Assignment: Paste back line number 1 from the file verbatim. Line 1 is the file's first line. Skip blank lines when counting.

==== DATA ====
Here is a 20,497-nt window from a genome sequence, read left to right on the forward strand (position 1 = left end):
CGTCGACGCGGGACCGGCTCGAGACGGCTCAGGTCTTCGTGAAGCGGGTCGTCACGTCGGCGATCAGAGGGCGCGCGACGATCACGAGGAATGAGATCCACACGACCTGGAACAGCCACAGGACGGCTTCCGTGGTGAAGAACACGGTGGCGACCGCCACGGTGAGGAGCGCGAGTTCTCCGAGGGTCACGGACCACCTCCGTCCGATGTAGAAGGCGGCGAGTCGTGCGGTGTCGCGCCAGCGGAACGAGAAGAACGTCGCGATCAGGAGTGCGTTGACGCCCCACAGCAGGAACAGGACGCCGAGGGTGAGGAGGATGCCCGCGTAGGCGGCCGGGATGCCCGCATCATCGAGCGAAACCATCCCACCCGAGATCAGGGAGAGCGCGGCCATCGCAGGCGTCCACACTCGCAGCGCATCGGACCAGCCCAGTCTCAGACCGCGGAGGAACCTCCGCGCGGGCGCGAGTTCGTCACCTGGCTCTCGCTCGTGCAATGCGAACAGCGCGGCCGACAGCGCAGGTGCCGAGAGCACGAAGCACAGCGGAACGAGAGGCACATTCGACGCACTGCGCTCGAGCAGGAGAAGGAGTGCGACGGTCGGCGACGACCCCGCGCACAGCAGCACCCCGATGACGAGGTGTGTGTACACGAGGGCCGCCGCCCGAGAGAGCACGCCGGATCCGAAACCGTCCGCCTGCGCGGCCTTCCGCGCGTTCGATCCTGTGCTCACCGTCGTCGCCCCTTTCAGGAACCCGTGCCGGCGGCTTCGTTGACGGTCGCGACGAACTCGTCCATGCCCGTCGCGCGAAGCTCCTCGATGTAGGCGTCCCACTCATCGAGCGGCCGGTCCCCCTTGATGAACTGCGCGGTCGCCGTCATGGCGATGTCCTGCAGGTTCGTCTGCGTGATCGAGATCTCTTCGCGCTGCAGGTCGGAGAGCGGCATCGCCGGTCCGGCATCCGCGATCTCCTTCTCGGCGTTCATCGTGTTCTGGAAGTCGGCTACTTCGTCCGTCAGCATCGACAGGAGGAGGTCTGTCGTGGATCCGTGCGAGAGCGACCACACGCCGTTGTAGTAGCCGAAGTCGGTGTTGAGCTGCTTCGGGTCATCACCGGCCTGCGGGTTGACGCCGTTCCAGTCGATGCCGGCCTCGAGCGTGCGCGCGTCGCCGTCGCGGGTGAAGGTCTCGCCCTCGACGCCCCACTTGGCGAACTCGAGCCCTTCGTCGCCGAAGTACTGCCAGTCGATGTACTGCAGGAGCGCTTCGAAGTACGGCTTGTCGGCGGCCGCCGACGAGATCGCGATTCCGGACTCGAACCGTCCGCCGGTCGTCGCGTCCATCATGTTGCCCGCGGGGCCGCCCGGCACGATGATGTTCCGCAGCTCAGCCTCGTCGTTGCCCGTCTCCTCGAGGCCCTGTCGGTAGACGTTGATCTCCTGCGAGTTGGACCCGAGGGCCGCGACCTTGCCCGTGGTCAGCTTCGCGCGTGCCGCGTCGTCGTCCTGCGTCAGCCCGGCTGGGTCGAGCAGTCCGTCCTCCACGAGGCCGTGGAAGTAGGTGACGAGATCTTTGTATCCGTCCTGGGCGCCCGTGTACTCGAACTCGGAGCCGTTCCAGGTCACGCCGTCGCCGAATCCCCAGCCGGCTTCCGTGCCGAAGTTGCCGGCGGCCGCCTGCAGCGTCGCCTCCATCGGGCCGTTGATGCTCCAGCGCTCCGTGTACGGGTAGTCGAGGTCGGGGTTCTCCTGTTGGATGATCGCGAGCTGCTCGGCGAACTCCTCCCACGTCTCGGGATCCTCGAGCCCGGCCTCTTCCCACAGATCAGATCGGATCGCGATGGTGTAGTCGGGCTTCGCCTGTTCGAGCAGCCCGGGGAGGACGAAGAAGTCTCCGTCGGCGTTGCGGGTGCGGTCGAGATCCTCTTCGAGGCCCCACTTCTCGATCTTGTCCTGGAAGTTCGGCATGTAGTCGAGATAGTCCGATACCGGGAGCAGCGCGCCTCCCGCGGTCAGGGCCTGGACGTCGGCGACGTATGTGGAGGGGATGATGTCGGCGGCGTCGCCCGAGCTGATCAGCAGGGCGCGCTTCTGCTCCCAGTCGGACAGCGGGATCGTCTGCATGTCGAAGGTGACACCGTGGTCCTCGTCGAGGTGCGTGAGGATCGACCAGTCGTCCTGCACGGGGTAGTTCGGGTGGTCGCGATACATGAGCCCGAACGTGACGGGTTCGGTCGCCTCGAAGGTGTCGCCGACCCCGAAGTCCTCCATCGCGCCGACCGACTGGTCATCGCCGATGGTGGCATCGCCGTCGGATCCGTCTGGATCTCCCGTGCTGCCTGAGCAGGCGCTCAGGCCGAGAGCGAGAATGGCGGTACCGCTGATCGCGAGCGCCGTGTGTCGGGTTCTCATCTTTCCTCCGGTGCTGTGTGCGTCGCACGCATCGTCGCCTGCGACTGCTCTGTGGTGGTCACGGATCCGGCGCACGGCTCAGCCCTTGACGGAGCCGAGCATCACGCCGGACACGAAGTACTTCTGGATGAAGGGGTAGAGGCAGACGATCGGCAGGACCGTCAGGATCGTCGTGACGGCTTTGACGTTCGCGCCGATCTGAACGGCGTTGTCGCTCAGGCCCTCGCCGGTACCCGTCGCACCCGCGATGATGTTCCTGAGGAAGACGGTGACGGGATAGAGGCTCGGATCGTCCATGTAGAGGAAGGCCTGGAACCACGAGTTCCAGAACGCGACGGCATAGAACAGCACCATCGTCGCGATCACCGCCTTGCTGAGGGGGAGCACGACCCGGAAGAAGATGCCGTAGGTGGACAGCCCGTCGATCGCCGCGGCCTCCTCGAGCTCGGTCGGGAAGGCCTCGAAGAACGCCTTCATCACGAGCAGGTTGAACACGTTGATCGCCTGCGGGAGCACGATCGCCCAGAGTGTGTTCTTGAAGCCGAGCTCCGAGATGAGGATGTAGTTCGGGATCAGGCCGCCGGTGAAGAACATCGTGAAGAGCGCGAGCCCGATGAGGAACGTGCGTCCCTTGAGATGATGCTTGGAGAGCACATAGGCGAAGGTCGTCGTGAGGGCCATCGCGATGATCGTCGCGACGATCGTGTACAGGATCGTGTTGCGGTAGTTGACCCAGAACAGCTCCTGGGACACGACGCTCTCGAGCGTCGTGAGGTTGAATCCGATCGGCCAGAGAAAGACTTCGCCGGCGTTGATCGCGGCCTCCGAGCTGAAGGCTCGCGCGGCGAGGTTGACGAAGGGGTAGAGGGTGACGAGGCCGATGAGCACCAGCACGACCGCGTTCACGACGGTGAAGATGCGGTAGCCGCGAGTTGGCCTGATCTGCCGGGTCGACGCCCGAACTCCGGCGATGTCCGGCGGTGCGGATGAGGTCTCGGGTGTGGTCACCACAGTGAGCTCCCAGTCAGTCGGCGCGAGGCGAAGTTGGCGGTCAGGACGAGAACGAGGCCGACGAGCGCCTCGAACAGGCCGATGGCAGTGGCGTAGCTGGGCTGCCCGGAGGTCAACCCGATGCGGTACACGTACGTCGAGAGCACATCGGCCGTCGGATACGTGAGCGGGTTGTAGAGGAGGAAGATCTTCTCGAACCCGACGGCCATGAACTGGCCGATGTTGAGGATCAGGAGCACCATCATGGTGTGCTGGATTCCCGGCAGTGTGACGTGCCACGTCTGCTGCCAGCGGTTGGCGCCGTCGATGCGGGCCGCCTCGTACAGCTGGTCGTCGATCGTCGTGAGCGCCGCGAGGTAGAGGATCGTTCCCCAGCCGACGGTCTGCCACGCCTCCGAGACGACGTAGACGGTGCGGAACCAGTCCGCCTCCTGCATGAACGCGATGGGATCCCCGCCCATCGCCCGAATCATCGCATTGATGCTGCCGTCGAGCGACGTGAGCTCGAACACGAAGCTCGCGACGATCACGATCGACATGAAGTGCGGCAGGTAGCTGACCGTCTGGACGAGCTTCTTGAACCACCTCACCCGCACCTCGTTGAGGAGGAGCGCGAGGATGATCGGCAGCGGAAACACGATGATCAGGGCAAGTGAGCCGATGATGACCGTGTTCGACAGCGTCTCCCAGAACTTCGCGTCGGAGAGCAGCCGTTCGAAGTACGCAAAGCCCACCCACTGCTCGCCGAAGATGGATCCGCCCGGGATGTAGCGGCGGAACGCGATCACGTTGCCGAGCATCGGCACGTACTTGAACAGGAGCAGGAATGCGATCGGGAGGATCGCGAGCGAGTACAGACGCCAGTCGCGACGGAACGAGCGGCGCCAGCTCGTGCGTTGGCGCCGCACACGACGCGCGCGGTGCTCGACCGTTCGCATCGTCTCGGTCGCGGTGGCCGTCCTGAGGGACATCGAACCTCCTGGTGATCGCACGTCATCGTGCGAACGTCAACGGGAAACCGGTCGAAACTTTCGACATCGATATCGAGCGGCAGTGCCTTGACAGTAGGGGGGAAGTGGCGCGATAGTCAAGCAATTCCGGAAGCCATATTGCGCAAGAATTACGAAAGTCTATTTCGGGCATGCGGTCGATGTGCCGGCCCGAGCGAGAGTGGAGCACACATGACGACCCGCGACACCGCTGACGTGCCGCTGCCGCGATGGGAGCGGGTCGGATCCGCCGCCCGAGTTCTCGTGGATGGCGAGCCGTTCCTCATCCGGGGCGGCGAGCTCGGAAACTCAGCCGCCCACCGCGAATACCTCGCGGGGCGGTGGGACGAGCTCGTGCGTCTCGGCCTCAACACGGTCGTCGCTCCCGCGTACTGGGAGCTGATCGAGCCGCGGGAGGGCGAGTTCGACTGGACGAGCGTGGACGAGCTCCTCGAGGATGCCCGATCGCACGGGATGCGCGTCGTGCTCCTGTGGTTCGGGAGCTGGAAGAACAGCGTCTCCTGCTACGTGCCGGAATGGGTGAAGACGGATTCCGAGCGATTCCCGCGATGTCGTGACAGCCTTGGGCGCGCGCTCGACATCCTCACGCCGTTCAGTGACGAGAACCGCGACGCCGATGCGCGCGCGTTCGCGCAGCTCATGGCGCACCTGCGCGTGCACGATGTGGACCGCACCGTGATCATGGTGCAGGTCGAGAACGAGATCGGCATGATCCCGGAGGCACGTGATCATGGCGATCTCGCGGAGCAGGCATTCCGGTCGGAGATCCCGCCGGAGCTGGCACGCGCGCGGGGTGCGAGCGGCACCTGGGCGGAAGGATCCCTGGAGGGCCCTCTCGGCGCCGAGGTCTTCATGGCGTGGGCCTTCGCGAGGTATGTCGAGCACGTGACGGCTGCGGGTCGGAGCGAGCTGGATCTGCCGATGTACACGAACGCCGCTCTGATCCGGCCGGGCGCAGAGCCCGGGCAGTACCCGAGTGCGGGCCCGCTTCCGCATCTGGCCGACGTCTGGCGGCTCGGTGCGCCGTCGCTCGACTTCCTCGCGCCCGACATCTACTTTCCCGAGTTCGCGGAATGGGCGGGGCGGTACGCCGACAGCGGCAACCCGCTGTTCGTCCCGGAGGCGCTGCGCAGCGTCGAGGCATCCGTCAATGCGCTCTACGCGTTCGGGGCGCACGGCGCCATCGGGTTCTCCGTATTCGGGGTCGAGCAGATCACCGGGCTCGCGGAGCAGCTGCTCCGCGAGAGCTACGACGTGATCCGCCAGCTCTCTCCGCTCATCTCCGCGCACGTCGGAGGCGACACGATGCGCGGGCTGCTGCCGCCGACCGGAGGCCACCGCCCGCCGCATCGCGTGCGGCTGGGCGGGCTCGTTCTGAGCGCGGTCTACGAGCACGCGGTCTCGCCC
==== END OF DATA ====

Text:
Here is a 20,497-nt window from a genome sequence, read left to right on the forward strand (position 1 = left end):